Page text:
Monday, February 12, 2018

The Shape of Toilet Overflow

    I have not seen the movie, THE SHAPE OF WATER.  It wasn’t on the airplane playlist.  But It’s a very catchy title, so I have adapted it for my purposes. 
I’m not talking about the icky mess that requires a plunger.  The floaty ball in the tank failed to shut off the inflow.  Anyway, the shape of the water that greeted us after a long day in the operating room, was a flat, giant amoeba.  We propped the door open so that we could sweep out the water.  Some flies got in, but we don’t really care about that.  They are annoying, but don’t carry malaria.  Only the night mosquitoes do that. The skinny cat with the big ears, who always seems to turn up when we are around, came to the door, desperate for some tuna or at least a hot dog, but he was reluctant to cross the thin waterfall over the threshold. 
It’s ironic.  At breakfast, this morning, I said, “Well, at least we still have water.”  That was just before the woman called to us through the kitchen window, announcing that she was the electrician sent to repair our water heater.  I had to inform her that it would futile at that moment, since the power had been off since sometime after 10 pm last night.  And no, it wasn’t that we hadn’t prepaid the power company.   We had 110 credits when I checked the meter before going to bed.
We had encountered a Goldilocks moment when we arrived back in Tanzania.  We were the bears.  Someone had been sleeping in our house, and he left his stuff.  A receipt indicated he was off climbing Kilimanjaro.  When a young man from Oregon returned on Saturday, intending to stay another week, we told him we were surprised to find someone in our house.  Hands on hips, he declared, “Well, they didn’t tell me you would be here.” He wasn’t aware that had been assigned to the wrong house.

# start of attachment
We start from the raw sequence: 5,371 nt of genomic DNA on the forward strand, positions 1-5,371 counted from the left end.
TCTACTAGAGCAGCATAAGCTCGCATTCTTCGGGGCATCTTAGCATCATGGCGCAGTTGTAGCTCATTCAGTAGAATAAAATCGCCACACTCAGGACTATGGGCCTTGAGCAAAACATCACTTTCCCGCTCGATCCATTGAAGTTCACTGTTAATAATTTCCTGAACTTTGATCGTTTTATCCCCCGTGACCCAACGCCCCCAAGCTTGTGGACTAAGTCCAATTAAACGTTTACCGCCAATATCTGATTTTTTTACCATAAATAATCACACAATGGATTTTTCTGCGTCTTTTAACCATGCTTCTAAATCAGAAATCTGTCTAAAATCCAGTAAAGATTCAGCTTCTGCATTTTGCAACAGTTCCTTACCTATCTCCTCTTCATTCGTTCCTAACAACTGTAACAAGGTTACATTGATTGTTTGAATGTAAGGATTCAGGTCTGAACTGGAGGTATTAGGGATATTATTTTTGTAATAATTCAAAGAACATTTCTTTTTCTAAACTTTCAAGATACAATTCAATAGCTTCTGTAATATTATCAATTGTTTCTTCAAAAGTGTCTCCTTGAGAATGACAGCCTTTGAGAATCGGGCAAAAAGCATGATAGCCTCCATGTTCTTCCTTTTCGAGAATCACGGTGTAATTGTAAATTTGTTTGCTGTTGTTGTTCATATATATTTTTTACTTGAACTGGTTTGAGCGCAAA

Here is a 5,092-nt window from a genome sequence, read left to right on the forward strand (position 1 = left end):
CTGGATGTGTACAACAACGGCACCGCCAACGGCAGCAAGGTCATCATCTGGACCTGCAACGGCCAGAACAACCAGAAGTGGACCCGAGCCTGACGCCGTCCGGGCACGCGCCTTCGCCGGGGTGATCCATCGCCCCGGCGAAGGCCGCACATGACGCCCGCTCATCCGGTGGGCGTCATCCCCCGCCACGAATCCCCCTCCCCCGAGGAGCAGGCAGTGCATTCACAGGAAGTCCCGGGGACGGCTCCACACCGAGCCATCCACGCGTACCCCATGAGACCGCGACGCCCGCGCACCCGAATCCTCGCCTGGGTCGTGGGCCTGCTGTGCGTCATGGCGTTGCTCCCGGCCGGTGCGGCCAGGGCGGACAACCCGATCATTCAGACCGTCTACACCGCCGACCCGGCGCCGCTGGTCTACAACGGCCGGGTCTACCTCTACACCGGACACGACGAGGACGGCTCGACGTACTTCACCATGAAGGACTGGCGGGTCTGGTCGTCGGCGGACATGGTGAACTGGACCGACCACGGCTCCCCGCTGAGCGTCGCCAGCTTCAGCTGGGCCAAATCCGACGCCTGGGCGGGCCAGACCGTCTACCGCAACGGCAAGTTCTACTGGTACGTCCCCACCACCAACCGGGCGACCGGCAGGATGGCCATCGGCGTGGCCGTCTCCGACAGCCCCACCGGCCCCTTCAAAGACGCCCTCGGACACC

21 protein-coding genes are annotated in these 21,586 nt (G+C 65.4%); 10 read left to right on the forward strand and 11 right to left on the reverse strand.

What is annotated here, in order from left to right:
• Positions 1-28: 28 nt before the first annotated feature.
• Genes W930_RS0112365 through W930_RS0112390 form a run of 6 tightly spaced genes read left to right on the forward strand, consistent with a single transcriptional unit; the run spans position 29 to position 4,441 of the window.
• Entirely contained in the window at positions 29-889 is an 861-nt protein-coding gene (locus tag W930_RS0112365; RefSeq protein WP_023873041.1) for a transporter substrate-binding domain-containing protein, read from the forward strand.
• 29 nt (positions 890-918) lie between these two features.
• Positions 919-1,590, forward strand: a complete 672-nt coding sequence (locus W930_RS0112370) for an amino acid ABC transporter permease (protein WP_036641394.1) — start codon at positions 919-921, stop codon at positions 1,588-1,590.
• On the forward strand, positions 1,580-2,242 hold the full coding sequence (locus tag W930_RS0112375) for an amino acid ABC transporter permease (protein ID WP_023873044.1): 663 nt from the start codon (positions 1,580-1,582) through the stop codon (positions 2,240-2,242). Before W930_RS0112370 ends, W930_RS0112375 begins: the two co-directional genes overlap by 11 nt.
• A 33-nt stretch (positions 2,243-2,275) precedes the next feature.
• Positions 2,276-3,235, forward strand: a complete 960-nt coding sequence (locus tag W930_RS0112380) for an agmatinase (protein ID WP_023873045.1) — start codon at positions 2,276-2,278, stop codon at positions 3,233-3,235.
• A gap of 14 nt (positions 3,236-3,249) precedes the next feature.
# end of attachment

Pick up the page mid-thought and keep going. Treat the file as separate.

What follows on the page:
We hired a man from town to repair the fridge on Saturday.  The electrician says the hot water heater is fried and maybe tomorrow he will have the right part.  This afternoon, the power was restored, so we plan to heat up water in the electric kettle for a lukewarm bath.  Tom just announced that he is wading back to the bedroom for a nap.
A little voice says that maybe someone is trying to tell us we shouldn’t be here.  But a great big voice says, “Don’t be ridiculous.  This is exactly where you are supposed to be.  Have you ever felt happier, more alive?” 
There’s the way Kilimanjaro glitters in the sunrise, the rope of ants across the kitchen steps, the grapefruit size tumor removed from a young man’s face (and the three similar sized tumors scheduled for next week), the emergency trach in a baby who choked on gravel, the six-hour throat reconstruction in a woman who has been unable to speak ever since she slashed her own throat 7 months ago, in the throes of post-partum depression.  Monkeys are jumping on our car, coming to beg for bananas. 
We’ll have plenty of hot water when we get home.

Saturday, June 3, 2017

Road Trip: The Adventure Begins

The open road beckons:  a six-week odyssey, wending our way from Florida to the east coast of Newfoundland.  We travel in a Tahoe towing a trailer, in the company of two dogs and a cat, visiting friends and family along the way. 
I admit to mixed feelings about this trip.   On the one hand, I am apprehensive and at times my anxiety rises to the level of a sense of doom.  But another part of me says, “Hey, get a grip.  How bad could it be?  Let’s just get it over with.”
The roots of my apprehension are my memories of a family vacation in a recreational vehicle during the summer of ’63.  I was twelve years old and paid close attention during the orientation.  One point that particularly interested me was that you could hear the pump kick in every time you turned on the water.  If the pump ran unceasingly, it meant you were out of water.
 We spent our first night in a campground in Bastrop State Park, in central Texas.  There were no RV hookups.  In those days, such things could only be found in a trailer park.  It was hot that night and my mother wanted to run the air conditioner, which required running the generator.  This was not very popular among the people around us who were sleeping in tents.
In the morning, my father announced that he was going to take a “Navy” shower.  “First you get your body wet, turn of the water,” he explained.  “After you get soaped up, you rinse off.”